«I took part in the Cup with great enthusiasm, but if the same proposal was made to me today I would take a day to think it over», he confesses. «My experience with Mascalzone Latino and +39taught me what teamwork is all about», recounts Ceccarelli. «There can be lots of people working together on a project, but you always need one person in charge».
This invaluable lesson was also applied during the recovery operation of the Concordia, in which he played an important engineering role. It is also useful to know how to work in a team when working for yards that produce motor boats and, as is customary today, prefer to work with several yacht design studios at once.
The Studio Ceccarelli is capable of doing everything, from the preliminary project to the hull, the deck and the interiors. «I don’t come up with a simple concept, but with a preliminary project whether I have been asked for a tender or a superyacht»,he explains. «The difference is that a preliminary project also includes engineering as well as design. It involves calculations and feasibility studies, making it a project ready to be developed». That’s how Ceccarelli works. He designs by hand, at a breathtaking speed.
As he shows me the first drawings he produced for Rosetti Superyachts, I notice that one is dated just two days before the next one. From one drawing to the next, the project takes shape and each of them is scanned. Then the main lines are worked out with his assistants, before progressing to the final 3D rendering. Giovanni Ceccarelli designs the hulls personally using software only.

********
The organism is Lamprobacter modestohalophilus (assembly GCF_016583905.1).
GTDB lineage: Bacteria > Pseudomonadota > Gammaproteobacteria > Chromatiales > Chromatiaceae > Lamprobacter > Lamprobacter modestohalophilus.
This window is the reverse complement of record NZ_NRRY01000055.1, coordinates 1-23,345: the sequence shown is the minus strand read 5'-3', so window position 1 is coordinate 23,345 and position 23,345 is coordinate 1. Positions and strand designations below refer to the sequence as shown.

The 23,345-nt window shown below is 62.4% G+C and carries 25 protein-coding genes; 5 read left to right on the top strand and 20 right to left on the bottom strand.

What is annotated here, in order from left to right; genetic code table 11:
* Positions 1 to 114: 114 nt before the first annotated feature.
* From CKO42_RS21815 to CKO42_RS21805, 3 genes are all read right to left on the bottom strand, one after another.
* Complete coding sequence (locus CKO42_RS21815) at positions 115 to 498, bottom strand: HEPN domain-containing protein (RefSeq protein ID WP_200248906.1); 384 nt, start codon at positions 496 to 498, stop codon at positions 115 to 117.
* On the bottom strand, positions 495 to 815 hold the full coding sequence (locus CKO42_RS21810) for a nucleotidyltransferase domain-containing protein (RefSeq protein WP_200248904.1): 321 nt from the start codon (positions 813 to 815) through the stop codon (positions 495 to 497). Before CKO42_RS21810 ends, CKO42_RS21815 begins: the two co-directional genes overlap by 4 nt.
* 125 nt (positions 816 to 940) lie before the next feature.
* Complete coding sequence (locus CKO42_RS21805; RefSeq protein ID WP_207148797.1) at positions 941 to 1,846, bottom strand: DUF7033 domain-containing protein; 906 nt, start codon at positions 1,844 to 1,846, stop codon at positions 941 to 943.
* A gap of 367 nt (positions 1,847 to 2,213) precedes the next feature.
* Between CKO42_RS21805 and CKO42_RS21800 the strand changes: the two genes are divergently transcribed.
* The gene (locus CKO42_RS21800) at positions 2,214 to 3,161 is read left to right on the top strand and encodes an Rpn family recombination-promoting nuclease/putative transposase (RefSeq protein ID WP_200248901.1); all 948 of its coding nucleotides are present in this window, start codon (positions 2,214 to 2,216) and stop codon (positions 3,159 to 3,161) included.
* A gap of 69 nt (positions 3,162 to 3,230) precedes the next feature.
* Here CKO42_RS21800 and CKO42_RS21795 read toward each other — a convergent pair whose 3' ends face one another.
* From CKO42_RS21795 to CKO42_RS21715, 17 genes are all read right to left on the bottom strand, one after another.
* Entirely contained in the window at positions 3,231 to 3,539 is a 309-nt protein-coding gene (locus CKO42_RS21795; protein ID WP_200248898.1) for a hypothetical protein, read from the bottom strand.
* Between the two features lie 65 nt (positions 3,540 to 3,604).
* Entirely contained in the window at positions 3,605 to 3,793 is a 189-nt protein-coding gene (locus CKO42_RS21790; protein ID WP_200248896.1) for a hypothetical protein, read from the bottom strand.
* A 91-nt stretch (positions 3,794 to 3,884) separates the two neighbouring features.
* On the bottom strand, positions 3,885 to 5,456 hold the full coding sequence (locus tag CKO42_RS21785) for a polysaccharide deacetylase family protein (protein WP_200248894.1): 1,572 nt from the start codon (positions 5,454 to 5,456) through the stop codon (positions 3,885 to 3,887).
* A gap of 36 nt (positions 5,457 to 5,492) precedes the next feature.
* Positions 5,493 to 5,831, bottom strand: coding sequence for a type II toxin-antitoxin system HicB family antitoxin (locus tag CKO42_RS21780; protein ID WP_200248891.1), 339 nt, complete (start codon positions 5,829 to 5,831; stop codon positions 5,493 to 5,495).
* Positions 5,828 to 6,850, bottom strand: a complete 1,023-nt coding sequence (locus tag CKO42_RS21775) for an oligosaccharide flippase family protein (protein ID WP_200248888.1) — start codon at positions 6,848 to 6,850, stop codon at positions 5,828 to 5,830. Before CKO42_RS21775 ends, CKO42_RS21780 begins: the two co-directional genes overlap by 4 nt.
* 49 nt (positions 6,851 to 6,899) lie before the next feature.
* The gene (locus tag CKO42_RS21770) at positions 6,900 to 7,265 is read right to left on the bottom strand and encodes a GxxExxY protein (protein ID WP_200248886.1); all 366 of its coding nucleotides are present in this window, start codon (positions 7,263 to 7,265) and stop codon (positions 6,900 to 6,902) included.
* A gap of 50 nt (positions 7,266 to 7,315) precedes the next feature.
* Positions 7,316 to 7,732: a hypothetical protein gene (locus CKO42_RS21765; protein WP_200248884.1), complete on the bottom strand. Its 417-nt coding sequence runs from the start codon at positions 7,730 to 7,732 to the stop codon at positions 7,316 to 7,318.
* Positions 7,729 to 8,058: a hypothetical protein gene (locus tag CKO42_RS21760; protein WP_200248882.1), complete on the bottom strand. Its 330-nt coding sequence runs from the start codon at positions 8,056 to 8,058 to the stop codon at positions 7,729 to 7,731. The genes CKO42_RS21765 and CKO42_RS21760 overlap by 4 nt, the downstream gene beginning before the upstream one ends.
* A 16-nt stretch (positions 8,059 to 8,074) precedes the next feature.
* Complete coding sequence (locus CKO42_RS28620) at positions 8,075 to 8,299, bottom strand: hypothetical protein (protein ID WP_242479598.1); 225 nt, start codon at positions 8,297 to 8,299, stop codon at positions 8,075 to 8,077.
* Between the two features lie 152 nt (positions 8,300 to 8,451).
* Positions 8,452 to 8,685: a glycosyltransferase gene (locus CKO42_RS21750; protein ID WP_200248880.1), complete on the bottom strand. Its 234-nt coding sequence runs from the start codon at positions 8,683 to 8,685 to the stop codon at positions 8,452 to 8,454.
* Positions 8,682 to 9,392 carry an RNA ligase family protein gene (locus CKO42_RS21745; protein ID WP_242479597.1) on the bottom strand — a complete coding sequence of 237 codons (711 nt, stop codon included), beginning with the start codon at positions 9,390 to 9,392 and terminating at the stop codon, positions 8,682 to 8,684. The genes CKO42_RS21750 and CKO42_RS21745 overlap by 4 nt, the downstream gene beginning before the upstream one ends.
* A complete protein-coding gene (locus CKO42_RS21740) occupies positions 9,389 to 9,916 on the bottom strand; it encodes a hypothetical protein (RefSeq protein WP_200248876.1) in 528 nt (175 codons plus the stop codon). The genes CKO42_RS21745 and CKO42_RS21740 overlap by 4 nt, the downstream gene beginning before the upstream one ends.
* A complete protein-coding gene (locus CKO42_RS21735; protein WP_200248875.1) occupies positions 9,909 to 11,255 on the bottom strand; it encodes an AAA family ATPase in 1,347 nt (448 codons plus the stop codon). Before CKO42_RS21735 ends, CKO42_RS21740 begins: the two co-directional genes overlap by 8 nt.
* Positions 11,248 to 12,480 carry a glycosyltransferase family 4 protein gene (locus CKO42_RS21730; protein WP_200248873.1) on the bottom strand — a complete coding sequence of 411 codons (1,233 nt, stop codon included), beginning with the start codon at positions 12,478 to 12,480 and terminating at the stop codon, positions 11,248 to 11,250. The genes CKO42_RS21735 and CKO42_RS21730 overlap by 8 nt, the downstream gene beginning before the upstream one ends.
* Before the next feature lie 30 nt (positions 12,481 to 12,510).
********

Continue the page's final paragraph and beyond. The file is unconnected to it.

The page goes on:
«When Fulvio Dodich founded Rosetti Superyachts I showed up with some drawings done by hand», explains Ceccarelli. «They were really two important finished projects for a 35 and 50-metre yacht. I tried to interpret the Explorer concept in a personal key: they are yachts that can go anywhere because Explorer is synonymous with the pleasure of being on the sea, everywhere and in any case. The sea is always the same, but boats have to be made safer and higher performing. Today, performance is all about sailing in greater comfort while consuming less fuel so as to protect the environment».